We have a multitude of options to restore form, function and esthetics when cavities and/or fractures compromise your smile!
A dental crown is a type of “cap” that is used to restore a tooth to its original shape, size, and function. A crown helps to improve a tooth’s strength and appearance.
Dental crowns can be used in many situations, including:
To protect a weak tooth
To restore an already broken tooth
To cover and support a tooth with a large filling
To hold a bridge in place
To cover an implant
To cover misshapen teeth
To make a cosmetic modification
What to Expect During a Dental Crown Treatment
A crown is a great way to protect and restore a tooth’s function. Dr. Kumar and her team will work together to make sure your treatment is as pleasant and comfortable as possible.
Treatment is typically split up into two appointments. During the first appointment, your tooth will be examined and prepared. Filling material may be used to build up a tooth that has decay or damage, what we refer to as the core. Once defect and cavity free, the tooth receiving the crown will reshaped and reduced to make room for the crown. Lastly, we will take a putty impression of the tooth before being sent off to the lab for a custom crown to be made.
Your second visit is try-in day. After the much anticipated 1.5-2 week period has past for the dental lab to fabricate the crown, we will try-in the dental crown. We will check the fit with our tools and an x-ray. If all is good, we proceed to cementation, securing the tooth in place. Additional x-rays will be taken to assure proper cementation & fit once again.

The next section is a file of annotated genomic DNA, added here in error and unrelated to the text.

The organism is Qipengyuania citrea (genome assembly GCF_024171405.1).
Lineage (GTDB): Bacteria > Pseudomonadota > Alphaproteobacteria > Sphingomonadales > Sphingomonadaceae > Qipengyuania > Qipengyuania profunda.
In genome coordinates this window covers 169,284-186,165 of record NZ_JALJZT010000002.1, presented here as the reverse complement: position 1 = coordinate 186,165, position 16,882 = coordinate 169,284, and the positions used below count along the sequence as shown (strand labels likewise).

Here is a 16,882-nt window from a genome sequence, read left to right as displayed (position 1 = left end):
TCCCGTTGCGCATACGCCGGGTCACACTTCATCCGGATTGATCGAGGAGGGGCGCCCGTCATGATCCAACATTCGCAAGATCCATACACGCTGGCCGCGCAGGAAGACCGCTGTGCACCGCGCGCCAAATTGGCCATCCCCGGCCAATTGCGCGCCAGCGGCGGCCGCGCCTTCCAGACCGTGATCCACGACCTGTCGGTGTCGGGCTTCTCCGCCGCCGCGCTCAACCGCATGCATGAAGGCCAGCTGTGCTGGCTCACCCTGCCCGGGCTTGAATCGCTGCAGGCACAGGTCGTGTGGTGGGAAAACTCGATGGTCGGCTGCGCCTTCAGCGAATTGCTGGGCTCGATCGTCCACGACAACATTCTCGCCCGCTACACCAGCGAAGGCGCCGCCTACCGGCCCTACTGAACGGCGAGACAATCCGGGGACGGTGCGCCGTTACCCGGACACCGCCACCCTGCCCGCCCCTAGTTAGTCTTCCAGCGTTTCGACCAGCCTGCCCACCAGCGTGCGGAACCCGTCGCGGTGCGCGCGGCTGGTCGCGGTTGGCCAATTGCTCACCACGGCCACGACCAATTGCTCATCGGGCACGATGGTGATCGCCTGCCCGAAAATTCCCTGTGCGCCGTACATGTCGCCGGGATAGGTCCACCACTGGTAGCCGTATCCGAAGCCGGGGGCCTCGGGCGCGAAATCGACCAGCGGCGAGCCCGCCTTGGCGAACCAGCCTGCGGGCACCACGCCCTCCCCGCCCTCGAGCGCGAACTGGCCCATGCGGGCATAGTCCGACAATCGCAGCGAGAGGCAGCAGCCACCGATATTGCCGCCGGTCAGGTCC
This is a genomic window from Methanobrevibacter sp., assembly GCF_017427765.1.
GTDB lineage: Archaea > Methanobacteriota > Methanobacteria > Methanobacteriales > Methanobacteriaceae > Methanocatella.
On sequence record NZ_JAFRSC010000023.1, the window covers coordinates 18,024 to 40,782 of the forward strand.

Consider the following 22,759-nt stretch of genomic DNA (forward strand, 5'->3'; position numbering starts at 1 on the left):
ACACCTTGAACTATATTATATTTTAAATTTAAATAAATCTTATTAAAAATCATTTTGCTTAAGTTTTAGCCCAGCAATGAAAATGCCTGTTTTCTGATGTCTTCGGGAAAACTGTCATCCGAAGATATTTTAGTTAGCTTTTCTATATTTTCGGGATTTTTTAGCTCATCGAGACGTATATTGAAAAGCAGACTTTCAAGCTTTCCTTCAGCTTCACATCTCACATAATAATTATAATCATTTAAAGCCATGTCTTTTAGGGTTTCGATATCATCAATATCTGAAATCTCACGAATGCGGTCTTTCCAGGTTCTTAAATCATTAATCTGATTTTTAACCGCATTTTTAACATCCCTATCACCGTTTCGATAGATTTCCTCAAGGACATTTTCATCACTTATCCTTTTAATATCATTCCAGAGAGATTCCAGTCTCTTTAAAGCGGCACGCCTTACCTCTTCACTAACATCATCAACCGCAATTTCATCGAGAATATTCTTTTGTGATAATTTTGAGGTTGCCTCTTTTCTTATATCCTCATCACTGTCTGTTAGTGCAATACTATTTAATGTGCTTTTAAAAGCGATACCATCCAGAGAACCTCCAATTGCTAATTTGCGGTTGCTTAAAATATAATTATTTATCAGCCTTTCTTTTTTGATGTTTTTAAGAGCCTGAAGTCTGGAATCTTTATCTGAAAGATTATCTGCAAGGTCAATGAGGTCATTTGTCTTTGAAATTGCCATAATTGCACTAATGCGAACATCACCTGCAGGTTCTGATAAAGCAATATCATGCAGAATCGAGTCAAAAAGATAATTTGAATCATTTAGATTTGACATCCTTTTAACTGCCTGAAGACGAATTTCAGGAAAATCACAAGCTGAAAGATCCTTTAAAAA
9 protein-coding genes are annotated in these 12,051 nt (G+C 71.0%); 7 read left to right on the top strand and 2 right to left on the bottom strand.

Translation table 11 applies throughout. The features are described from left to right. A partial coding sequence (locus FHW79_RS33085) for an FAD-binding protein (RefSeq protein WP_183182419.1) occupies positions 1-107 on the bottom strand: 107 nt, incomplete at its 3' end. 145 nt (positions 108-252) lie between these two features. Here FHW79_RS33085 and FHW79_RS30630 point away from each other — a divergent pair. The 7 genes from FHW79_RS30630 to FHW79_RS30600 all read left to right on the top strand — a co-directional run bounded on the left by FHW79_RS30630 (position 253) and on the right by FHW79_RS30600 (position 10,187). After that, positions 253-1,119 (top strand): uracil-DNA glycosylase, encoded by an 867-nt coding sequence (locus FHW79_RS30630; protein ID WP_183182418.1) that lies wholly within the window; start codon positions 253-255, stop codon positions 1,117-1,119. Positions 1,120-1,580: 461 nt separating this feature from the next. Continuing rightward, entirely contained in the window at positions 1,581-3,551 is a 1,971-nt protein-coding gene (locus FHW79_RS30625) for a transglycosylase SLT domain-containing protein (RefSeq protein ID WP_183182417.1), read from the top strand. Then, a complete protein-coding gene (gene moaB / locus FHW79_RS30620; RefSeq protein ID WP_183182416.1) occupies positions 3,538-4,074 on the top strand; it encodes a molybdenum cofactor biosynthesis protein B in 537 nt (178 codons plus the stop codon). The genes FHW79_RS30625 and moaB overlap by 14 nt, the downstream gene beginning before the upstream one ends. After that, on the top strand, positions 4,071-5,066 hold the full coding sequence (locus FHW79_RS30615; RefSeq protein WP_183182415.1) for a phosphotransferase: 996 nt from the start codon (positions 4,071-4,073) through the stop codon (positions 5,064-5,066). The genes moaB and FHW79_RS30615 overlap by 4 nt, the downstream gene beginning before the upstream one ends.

Let’s not forget, there is still a tooth under there which is susceptible to decay & gum disease. Good home care and regular dental visits assure the stability and health of all your teeth.
Composite fillings, also known as tooth-colored fillings, are used to restore decayed teeth. They are often made up of powdered glass and acrylic resin and can also be used in cosmetic dentistry to improve the shape of the teeth.
Many people choose composite fillings because they look more natural compared to amalgam or gold fillings, which can be easily noticeable in the mouth. These fillings can be closely matched to the color of your existing teeth, which makes them great choices for front teeth or visible parts of the teeth.
Composite fillings also have many other advantages, including:
They chemically bond to the tooth structure for further support.
They are durable and fracture-resistant.
Can be used to repair chipped, broken, or worn-down teeth.
Preparation often spares more of the tooth than amalgam fillings.
A COMPARISON: AMALGAM VS COMPOSITE FILLINGS
Going old school! Amalgam is a combination of metals including silver, mercury, tin and copper, and small amounts of zinc, indium or palladium may also be used. Effectively used for 150 years, amalgam holds up exceptionally well , especially in posterior teeth that undergo a lot of pressure and wear from biting & chewing forces. These fillings can last far longer than composite/white restorations.
Though amalgam is now used far less, certain circumstances may warrant considering using amalgam fillings or “silver fillings”. They may not be as pretty as their esthetic tooth colored counterparts, but they may just be the right fit, especially in areas out of our esthetic zone that may be hard to isolate. Also, amalgam is less expensive than other dental materials.
Patients Often Ask, Is Amalgam Safe? The short answer is YES! To better understand the controversy surrounding the issue, here is why it’s been up for debate:
The controversy over amalgam centers on how much mercury is released and how much the body absorbs. In the past, amalgam fillings were thought to be inert. However, more sophisticated tests have changed this view. Very small amounts of mercury in the form of vapor can be released as the amalgam filling wears. However, because the concern with amalgam is directly related to the amount of exposure, those people that are already exposed to higher amounts of mercury may want to avoid amalgam fillings, whether it is through their job or consumption of large amounts of seafood.